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Publication numberUS7636848 B2
Publication typeGrant
Application numberUS 10/580,438
PCT numberPCT/EP2003/013356
Publication dateDec 22, 2009
Filing dateNov 27, 2003
Priority dateNov 27, 2003
Fee statusPaid
Also published asEP1687933A1, US20070071241, WO2005053226A1
Publication number10580438, 580438, PCT/2003/13356, PCT/EP/2003/013356, PCT/EP/2003/13356, PCT/EP/3/013356, PCT/EP/3/13356, PCT/EP2003/013356, PCT/EP2003/13356, PCT/EP2003013356, PCT/EP200313356, PCT/EP3/013356, PCT/EP3/13356, PCT/EP3013356, PCT/EP313356, US 7636848 B2, US 7636848B2, US-B2-7636848, US7636848 B2, US7636848B2
InventorsEttore Elio Caprella, Paolo De Lutiis, Manuel Leone, Pier Luigi Zaccone
Original AssigneeTelecom Italia S.P.A.
Export CitationBiBTeX, EndNote, RefMan
External Links: USPTO, USPTO Assignment, Espacenet
Method, system, network and computer program product for securing administrative transactions over a network
US 7636848 B2
Abstract
Communication between an administrator device and an administered device in a network is arranged in the form of a chain of digitally signed communication items including messages sent from an originator device to a recipient device. Each message has an associated respective digitally signed receipt, and the originator device is configured not to send a new item toward the recipient device in the absence of a respective digitally signed receipt for a previously sent item. With at least one, and preferably by both of the administrator device and the administered device, there is stored a history record of communication items exchanged therebetween. The history record is agreed upon and signed by both the administrator device and the administered device.
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Claims(26)
1. A method of arranging communication between an administrator device and an administered device in a network, comprising:
arranging said communication in the form of a chain of digitally signed communication items including messages sent from an originator device to a recipient device, each said message having associated a respective digitally signed receipt;
configuring said originator device not to send a new item toward said recipient device in the absence of a respective digitally signed receipt for a previously sent item;
detecting, at said originator device, that a respective digitally signed receipt item from said recipient device failed to reach the originator device within a given time period after a message item was issued by said originator device; and
asking said recipient device for a signed statement indicating at least one of a last message item received and a last message item sent by said recipient device.
2. The method of claim 1, further comprising storing with at least one of the administrator device and the administered device, a history record of communication items exchanged therebetween, the history record being agreed upon and signed by both the administrator device and the administered device.
3. The method of claim 1, further comprising carrying out at said originator device a session closing step mentioning at least one of a last message item received and a last message item sent by said recipient device.
4. The method of claim 1, further comprising keeping with said originator device an indication of an on-going communication session as a pending session until a signed receipt item is received from said recipient device.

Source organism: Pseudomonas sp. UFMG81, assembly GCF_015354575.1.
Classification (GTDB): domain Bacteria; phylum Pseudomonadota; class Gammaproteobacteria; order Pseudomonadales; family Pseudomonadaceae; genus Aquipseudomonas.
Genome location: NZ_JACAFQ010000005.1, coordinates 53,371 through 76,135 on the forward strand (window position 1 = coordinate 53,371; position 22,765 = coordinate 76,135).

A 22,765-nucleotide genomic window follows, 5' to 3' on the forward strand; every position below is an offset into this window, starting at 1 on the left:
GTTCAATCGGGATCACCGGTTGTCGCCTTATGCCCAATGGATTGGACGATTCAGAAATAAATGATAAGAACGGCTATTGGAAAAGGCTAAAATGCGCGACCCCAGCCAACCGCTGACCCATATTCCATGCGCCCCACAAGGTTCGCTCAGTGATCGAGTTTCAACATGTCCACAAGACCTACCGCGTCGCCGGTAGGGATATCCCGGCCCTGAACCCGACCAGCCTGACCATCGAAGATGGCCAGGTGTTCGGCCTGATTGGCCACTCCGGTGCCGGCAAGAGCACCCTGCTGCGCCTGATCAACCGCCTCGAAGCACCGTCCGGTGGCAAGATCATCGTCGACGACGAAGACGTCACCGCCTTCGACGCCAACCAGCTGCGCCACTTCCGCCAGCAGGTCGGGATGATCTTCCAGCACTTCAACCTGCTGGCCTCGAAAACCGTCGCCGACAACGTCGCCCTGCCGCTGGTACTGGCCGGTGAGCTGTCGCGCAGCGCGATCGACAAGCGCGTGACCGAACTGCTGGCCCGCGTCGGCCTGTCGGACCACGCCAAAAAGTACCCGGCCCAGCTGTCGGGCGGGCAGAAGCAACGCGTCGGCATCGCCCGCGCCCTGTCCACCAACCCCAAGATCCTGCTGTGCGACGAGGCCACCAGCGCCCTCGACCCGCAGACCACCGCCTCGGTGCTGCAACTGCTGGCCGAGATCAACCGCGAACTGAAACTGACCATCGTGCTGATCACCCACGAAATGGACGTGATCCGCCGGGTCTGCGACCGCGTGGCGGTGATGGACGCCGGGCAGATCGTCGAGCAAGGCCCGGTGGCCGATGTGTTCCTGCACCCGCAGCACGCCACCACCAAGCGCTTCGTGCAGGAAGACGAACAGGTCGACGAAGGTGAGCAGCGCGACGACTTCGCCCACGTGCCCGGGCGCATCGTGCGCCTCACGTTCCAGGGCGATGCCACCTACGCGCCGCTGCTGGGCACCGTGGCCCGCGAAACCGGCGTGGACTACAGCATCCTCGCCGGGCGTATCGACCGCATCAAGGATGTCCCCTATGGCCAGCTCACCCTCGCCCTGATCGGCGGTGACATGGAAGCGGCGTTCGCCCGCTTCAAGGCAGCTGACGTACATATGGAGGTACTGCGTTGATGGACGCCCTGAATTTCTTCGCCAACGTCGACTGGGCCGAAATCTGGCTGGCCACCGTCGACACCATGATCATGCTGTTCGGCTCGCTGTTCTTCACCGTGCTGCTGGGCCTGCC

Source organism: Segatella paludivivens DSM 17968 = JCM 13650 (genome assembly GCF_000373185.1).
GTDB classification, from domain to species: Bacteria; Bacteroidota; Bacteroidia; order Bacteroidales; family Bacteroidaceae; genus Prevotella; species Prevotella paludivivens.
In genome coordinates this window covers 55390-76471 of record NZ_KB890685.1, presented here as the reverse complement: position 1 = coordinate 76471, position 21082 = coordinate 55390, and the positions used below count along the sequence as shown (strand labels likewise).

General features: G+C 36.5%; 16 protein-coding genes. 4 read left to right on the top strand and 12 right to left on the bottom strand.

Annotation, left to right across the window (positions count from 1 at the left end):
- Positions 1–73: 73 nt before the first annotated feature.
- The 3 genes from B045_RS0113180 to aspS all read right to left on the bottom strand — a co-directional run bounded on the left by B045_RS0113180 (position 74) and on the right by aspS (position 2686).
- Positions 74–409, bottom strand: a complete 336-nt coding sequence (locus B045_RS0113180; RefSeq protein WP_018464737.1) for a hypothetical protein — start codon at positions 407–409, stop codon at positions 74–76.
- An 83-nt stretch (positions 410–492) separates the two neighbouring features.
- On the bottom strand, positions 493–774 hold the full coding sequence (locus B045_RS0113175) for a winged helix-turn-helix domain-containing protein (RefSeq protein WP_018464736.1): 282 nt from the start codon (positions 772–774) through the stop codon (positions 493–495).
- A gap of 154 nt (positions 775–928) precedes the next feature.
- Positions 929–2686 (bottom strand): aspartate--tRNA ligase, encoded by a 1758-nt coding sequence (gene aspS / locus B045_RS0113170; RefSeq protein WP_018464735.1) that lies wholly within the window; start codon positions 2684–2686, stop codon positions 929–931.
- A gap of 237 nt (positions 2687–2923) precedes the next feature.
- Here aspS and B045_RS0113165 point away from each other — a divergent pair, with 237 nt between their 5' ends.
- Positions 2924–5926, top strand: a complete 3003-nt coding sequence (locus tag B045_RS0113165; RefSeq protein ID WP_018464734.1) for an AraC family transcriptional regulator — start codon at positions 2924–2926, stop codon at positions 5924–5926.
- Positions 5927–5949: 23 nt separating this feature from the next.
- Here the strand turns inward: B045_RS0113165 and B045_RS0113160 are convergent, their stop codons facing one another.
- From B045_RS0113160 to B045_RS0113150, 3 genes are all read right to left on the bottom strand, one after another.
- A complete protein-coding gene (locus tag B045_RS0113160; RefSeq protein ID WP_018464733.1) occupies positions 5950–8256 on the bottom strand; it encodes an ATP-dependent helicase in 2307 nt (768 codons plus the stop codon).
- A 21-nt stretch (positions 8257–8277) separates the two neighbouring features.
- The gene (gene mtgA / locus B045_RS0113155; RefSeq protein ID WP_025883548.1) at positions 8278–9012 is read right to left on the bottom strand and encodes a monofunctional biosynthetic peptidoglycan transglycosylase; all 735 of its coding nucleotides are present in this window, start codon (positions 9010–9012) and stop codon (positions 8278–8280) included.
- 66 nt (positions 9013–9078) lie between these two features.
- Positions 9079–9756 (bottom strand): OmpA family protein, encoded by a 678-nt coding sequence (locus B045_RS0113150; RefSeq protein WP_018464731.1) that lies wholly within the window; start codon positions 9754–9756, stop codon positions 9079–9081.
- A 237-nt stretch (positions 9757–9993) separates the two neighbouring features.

5. The method of claim 1, further comprising inserting in said communication items, payload data and administrative commands accompanied by respective digital signatures.
6. The method of claim 1, further comprising causing said recipient device to verify digital signatures for validity.
7. The method of claim 1, further comprising creating, by at least one of the administrator device and the administered device, digital signatures, wherein the digital signatures are under the full control of the at least one of the administrator device and the administered device that created the digital signatures.
8. The method of claim 1, further comprising associating secure digital signature evidence with said digitally signed messages and receipts.
9. The method of claim 8, wherein said secure digital signature evidence is in the form of RSA class digital signatures.
10. The method of claim 1, further comprising arranging communication between a set of administrator devices and a given administered device and permitting at least one administrator device in said set to hide its identity to said administered device.
11. The method of claim 10, further comprising hiding the identity of said at least one administrator device to said administered device by using at least one of group signatures or pseudonym digital certificates.
12. The method of claim 10, further comprising resuming a session interrupted in the absence of a receipt provided by said at least one administrator hiding its identity to a message sent by said given administered device, wherein said session is resumed by said at least one administrator hiding its identity.
13. A system comprising an administrator device and an administered device in a network, said administrator device and administered device being configured for communication in the form of a chain of digitally signed communication items including messages sent from an originator device to a recipient device, each said message having associated a respective digitally signed receipt, and wherein said originator device is configured to:
not send a new item toward said recipient device in the absence of a respective digitally signed receipt for a previously sent item;
detect that a respective digitally signed receipt item from said recipient device failed to reach the originator device within a given time period after a message item was issued by said originator device; and
ask said recipient device for a signed statement indicating at least one of a last message item received and a last message item sent by said recipient device.